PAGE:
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Rain in Tana

February 9th, 2014 No comments

20140209-182151.jpg
Torrential rain is one of those things I miss the most from the tropics when I’m in Northern/Western Europe. Although I have witnessed heavy rain almost every day (nighttime actually) since arriving in Tana, I still get excited when I hear the rain thumping on the tin roofs around, making so much noise that you have to shout out load to be heard. It has been raining at night usually, but today it rained in the afternoon and the raindrops were some of the largest I’ve ever seen. When they hit the roof, it felt like hailstones hitting the roof, only that they were just big raindrops!

Not always doom and gloom

January 29th, 2014 No comments

Its not always that we get sunny days in Bangor, considering the average number of rainy days in this city is around 20 days a month! But whenever we do get sunny days, the views are just fantastic in this place, just see below.

markdown writing and madagascar

January 27th, 2014 No comments

Another random blog post before I head off for my fieldwork for two months or so, where I will probably be beyond the reach of internet, telephone or even electricity for the most part of the trip.

Lately, I’ve become a big fan of writing in Markdown, and more I use it, more I like it, especially when I can export what I writing in the format that others want without me having to spend a lot of my time trying to format the text. Although I have a pretty good setups to write in Markdown at home in my Mac and on my iPad, I haven’t yet found an app that I’m completely happy with for my Windows 7 PC in office. As I am looking for and trying new Markdown apps for Windows 7, I have found one that is Open Source and looks pretty feature rich, and it lets me publish on my blogs directly – its called MarkPad. If you are into Markdown writing, its worth a spin.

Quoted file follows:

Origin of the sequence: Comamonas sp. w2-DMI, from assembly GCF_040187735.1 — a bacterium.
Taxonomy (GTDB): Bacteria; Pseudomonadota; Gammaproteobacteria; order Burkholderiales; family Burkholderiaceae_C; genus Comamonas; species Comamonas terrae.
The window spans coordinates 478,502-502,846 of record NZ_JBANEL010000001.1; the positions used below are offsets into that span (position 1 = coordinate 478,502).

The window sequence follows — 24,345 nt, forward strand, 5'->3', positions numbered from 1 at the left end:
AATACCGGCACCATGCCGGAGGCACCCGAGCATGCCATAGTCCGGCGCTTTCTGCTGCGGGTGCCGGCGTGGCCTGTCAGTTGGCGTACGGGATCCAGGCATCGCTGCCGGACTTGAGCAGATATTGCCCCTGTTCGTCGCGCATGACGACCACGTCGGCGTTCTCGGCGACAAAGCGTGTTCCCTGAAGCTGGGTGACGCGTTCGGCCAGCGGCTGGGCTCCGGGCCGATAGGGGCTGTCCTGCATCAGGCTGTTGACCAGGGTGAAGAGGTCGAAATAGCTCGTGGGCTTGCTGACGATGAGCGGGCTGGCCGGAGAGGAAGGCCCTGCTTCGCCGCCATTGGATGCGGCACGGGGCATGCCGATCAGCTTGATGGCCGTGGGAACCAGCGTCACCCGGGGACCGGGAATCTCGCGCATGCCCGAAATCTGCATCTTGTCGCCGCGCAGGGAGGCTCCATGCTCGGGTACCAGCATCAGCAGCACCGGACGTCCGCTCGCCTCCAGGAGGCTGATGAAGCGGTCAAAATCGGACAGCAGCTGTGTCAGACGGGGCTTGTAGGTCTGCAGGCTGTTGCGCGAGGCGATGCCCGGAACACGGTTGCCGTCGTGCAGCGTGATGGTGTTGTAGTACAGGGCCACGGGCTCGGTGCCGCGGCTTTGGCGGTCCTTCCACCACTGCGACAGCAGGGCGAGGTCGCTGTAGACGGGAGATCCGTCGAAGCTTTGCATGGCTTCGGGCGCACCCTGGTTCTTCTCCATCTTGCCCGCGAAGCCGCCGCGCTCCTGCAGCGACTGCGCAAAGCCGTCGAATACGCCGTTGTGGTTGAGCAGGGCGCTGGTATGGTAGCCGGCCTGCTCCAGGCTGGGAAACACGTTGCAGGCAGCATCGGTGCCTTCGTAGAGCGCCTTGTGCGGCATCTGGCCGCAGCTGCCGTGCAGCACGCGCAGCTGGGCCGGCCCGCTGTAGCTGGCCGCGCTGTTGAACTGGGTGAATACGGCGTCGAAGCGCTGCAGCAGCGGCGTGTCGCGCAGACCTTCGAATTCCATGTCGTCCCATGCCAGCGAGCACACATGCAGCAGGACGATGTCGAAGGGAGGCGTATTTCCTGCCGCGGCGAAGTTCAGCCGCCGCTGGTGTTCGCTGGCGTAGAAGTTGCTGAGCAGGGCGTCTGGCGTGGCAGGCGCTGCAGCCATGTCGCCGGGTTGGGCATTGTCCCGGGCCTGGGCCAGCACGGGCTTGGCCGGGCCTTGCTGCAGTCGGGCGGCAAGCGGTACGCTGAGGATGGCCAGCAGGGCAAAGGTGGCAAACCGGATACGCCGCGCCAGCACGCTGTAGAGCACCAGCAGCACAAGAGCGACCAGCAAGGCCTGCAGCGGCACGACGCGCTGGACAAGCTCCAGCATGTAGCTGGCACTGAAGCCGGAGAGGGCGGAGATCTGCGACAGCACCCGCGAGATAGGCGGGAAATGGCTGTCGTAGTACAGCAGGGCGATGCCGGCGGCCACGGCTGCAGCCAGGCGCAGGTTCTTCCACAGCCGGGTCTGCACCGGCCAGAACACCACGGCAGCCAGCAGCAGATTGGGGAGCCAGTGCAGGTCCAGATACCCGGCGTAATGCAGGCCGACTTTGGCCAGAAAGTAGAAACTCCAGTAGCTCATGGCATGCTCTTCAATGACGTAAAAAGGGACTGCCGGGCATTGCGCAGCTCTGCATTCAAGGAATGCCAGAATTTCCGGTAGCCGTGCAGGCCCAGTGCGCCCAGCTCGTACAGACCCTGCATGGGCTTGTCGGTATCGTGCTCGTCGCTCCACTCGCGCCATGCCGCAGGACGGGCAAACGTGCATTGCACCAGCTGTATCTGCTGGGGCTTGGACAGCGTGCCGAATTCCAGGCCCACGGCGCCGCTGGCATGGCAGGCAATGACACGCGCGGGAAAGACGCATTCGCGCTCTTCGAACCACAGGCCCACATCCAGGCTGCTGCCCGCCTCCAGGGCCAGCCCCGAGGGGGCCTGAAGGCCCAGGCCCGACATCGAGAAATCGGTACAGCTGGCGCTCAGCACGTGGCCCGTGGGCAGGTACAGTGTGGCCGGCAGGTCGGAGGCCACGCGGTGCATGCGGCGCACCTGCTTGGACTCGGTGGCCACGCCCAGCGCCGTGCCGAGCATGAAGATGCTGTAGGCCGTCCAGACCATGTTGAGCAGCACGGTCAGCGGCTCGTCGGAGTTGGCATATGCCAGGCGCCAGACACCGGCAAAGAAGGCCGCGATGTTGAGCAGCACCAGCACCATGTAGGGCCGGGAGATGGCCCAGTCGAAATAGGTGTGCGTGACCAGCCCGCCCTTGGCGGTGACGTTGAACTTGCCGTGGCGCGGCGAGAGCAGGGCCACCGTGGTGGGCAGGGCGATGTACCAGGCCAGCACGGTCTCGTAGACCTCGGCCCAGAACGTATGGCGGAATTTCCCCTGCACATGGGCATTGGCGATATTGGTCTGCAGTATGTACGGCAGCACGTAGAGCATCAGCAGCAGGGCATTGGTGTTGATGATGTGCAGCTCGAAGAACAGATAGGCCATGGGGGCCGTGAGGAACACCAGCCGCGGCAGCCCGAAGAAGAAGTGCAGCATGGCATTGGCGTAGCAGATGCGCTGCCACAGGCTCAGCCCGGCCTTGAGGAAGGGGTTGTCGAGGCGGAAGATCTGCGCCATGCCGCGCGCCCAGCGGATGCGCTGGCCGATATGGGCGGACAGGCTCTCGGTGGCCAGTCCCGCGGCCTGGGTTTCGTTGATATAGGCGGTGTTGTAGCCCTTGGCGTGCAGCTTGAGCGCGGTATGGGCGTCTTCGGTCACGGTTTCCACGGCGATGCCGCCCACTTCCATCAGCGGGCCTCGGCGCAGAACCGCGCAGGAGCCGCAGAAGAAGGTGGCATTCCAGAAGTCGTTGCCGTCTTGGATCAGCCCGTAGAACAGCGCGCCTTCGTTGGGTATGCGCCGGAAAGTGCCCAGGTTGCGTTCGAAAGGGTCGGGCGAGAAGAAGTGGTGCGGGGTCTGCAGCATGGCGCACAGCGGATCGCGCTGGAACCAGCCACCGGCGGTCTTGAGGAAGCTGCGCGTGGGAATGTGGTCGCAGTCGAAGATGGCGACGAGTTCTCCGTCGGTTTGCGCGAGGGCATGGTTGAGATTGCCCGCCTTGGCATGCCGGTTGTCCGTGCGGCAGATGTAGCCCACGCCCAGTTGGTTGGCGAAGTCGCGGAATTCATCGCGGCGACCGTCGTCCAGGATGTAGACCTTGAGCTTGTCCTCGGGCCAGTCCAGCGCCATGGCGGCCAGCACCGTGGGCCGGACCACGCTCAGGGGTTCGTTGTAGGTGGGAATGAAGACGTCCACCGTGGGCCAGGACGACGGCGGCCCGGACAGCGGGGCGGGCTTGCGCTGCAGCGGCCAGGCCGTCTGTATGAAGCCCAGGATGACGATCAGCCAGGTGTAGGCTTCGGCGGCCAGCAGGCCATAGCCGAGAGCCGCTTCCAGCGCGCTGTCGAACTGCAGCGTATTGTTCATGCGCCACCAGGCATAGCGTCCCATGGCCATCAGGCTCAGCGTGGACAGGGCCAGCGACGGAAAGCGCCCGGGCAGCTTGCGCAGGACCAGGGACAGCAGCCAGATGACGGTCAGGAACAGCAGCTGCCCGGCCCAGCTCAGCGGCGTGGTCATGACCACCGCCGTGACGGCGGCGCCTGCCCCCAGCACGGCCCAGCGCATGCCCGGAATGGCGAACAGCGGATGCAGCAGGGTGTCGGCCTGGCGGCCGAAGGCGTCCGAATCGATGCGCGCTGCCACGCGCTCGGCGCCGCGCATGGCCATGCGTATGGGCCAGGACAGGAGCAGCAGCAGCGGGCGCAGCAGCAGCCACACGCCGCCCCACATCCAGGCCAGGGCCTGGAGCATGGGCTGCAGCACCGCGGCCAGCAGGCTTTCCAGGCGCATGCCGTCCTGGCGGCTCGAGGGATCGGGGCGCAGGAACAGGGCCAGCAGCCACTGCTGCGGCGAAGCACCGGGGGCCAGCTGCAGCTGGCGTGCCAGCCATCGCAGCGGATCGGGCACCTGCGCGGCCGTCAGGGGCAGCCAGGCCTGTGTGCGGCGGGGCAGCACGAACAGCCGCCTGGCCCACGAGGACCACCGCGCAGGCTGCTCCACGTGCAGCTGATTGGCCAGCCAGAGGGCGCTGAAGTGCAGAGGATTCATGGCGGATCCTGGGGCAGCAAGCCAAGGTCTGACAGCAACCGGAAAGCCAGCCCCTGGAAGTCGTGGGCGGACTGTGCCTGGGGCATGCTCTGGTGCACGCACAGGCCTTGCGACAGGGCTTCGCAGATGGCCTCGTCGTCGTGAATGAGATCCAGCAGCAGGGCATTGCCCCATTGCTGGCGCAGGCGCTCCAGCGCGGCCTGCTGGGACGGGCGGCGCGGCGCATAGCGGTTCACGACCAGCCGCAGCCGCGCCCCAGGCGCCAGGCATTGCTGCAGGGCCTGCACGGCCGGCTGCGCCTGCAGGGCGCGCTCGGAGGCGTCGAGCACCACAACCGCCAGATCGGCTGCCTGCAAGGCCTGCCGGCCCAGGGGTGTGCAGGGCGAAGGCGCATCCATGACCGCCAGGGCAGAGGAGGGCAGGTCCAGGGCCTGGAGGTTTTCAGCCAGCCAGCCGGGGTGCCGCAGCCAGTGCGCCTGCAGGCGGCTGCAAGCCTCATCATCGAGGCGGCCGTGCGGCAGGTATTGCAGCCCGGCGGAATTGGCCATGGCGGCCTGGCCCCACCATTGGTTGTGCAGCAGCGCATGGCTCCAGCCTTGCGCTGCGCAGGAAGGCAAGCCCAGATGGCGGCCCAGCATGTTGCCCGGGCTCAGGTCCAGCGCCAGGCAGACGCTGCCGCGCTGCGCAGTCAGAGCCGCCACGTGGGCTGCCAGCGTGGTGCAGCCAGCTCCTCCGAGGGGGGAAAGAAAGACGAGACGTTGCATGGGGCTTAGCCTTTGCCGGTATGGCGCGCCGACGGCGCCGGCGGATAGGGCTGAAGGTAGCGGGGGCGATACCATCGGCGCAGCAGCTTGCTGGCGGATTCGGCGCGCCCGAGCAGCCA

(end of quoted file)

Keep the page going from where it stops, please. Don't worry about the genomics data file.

Now, for my fieldwork, I’m heading to Madagascar and will spend most of my time there in the eastern rainforest. Its the rainy season there so expecting lots of torrential rain, probably some typhoons, and plenty of mosquito and leeches. I’m prepared though, and very much looking forward to it :-)

a moving piece

August 15th, 2013 Comments off

I bet you had a number of other thoughts but the one I’m going to talk about as soon as you saw the title of this piece, the headline. And I’m also pretty sure this is not going to be a moving piece, albeit I am going to talk about moving here – moving as in relocating, changing places.

A few weeks ago I alluded to the fact that I was going to be changing job, country of residence and so on. Now that time is coming ever so close, may be just a couple of weeks. Although we haven’t yet found a place to live in the new karma thalo, we have started clearing things at our present place, making our minds up for the eventual move, and wondering how and when and where to start packing. We are hoping to be able to fit our lives within a few boxes and some suitcases when we finally make the move so a ruthless clearing is the key, not going to be easy, but got to do it regardless.